Punic Warsof the 3rd century BC, the harbour at Ostia became a key naval base. It later became Rome's most important port, where wheat, olive oil, and winewere imported from Rome's colonies around the Mediterranean. Wharves were also built along the riverside in Rome itself, lining the riverbanks around the Campus Martiusarea. The Romans connected the river with a sewer system (the " Cloaca Maxima") and with an underground network of tunnels and other channels, to bring its water into the middle of the city.
The heavy sedimentation of the river made it difficult to maintain Ostia, prompting the emperors
Claudiusand Trajanto establish a new port on the Fiumicino in the 1st century AD. They built a new road, the " via Portuensis," to connect Rome with Fiumicino, leaving the city by Porta Portese ('the port gate'). Both ports were eventually abandoned due to silting.
popes attempted to improve navigation on the Tiber in the 17th and 18th century, with extensive dredging continuing into the 19th century. Trade was boosted for a while but by the 20th century silting had resulted in the river only being navigable as far as Rome itself.
The Tiber was once notorious for its floods — the Campus Martius is a
flood plainand would regularly flood to a depth of several metres. The river is now confined between high stone embankments which were begun in 1876. Within the city, the riverbanks are lined by boulevards known as "lungoteveri", streets "along the Tiber."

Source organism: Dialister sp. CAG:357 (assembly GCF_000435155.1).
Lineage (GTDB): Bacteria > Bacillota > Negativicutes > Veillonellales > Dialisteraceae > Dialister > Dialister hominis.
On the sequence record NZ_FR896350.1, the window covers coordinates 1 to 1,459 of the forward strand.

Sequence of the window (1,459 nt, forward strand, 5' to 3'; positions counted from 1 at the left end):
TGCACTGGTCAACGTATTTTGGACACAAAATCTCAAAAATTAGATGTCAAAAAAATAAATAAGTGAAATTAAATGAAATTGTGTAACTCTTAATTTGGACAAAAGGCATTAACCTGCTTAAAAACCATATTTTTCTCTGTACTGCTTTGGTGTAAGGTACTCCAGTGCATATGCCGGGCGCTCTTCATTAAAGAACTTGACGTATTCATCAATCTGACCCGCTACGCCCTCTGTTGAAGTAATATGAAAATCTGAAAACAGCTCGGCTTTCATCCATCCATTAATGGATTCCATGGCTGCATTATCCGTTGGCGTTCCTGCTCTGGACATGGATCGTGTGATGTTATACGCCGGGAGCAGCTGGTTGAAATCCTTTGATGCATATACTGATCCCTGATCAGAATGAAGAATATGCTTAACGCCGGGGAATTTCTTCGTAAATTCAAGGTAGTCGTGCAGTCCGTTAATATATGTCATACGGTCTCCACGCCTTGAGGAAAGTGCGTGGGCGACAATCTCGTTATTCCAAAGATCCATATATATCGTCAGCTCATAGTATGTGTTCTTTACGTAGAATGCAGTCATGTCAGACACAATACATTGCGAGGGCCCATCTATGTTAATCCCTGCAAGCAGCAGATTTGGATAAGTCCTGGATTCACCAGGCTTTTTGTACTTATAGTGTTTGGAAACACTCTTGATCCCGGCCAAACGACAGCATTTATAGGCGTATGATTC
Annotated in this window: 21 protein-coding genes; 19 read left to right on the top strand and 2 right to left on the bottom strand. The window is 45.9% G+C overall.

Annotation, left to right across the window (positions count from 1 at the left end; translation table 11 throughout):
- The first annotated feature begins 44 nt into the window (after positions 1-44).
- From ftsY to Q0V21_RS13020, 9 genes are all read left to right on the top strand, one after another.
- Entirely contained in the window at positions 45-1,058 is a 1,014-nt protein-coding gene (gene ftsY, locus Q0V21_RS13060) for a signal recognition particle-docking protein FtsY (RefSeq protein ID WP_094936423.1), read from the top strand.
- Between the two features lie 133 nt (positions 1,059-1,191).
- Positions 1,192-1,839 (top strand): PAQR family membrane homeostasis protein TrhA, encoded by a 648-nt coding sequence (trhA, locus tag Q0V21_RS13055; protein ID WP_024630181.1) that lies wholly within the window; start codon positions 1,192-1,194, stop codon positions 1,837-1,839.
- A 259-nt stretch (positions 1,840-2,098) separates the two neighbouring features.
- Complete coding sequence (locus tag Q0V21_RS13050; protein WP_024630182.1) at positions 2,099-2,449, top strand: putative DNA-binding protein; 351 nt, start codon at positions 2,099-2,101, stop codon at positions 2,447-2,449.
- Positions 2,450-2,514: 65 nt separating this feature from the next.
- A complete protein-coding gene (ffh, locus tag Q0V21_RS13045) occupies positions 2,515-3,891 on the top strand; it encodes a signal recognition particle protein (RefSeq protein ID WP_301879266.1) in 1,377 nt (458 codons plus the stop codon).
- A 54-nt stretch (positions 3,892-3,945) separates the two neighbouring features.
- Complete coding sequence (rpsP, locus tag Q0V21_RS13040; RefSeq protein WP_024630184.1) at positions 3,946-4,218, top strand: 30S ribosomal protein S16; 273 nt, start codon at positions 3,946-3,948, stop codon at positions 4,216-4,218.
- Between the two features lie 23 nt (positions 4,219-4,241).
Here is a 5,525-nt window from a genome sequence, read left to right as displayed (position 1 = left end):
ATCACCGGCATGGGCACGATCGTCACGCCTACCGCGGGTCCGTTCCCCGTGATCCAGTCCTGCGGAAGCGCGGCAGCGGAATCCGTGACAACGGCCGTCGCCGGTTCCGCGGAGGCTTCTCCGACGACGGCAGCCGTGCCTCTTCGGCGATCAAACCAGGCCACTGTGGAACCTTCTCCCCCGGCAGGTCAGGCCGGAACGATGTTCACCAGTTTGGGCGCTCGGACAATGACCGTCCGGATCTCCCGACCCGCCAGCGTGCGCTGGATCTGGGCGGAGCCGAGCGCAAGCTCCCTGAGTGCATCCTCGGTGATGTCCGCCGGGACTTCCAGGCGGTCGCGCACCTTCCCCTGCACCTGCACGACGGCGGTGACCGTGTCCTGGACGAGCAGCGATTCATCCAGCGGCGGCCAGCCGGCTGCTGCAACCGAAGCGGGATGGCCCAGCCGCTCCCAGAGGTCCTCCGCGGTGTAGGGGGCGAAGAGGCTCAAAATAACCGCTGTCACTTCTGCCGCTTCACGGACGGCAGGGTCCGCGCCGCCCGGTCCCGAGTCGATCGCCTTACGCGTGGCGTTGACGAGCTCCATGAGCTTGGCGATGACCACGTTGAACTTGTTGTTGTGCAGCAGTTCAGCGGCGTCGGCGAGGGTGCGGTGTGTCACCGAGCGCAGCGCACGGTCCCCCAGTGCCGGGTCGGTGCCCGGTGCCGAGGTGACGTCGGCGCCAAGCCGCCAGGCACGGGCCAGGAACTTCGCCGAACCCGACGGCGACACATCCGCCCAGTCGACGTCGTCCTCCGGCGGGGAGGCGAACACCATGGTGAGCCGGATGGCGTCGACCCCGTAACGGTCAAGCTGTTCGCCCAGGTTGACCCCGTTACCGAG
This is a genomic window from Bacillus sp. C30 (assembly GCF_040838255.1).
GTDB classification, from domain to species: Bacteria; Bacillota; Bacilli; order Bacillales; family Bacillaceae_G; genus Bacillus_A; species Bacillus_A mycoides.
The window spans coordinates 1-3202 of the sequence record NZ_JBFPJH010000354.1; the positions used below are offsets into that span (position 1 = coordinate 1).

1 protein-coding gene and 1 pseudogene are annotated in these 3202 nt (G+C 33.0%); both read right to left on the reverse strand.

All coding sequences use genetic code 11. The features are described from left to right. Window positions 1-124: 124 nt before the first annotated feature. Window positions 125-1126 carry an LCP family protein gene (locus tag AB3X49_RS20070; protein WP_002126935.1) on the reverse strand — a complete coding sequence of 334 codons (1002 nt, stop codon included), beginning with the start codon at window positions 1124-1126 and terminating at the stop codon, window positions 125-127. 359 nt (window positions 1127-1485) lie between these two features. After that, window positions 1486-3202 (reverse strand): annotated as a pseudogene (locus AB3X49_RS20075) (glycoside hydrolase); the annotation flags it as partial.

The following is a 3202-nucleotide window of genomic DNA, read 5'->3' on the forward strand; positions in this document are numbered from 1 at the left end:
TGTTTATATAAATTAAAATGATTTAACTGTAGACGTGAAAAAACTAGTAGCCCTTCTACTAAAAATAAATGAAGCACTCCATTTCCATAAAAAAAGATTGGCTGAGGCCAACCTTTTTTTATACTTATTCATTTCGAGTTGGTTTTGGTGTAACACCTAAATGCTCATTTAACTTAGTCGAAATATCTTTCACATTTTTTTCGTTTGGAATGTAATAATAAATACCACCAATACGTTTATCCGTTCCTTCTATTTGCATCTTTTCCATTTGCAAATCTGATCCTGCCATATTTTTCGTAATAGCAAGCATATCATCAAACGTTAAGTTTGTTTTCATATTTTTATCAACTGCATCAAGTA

Because the river is identified with Rome, the term "swimming the Tiber" has come to be the
Protestantshorthand term for converting to Roman Catholicism. This is most common if the person who converts had been Anglican, the reverse of which is referred to as "Swimming the Thames."
The popular real-time strategy videogame series
Command & Conquerfeatures an extraterrestial mineralcalled " Tiberium"; the meteor by which it arrived at Earth crashed near the Tiber River.
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Look at other dictionaries:
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Tibēr — Tibēr, s. Tiberius … Pierer's Universal-Lexikon
Tiber — (ital. Tevere, bei den Römern Tiberis, in frühester Zeit Albula [vgl. Tiberinus]), Hauptfluß Mittelitaliens, entspringt 1266 m ü. M. am Ostabhang des Monte Fumajolo im Etruskischen Apennin (Prov. Florenz), fließt anfangs westlich, dann südöstlich … Meyers Großes Konversations-Lexikon
Tiber — (ital. Tevere, lat. Tiberis), größter Fluß in Mittelitalien, entspringt im Etrurischen Apennin, am Monte Fumajolo (1100 m), durchfließt die röm. Campagna sowie Rom [Karte: Italien I, 3], mündet über 34 km unterhalb Rom in zwei Armen bei Fiumicino … Kleines Konversations-Lexikon
Tiber — Tiber, lat. Tiberis, ital. Tevere Fluß, entspringt in Toscana am Hochkamme des Apennin, geht in östl. Wendung in den Kirchenstaat, wird bei Perugia für beladene Kähne schiffbar, bei Rom für Dampfschiffe, mündet 31/2 Meil. unterhalb in das… … Herders Conversations-Lexikon
Tiber — [tī′bər] [L Tiberis] river in central Italy, flowing from the Apennines south through Rome into the Tyrrhenian Sea: c. 250 mi (402 km): It. name TEVERE … English World dictionary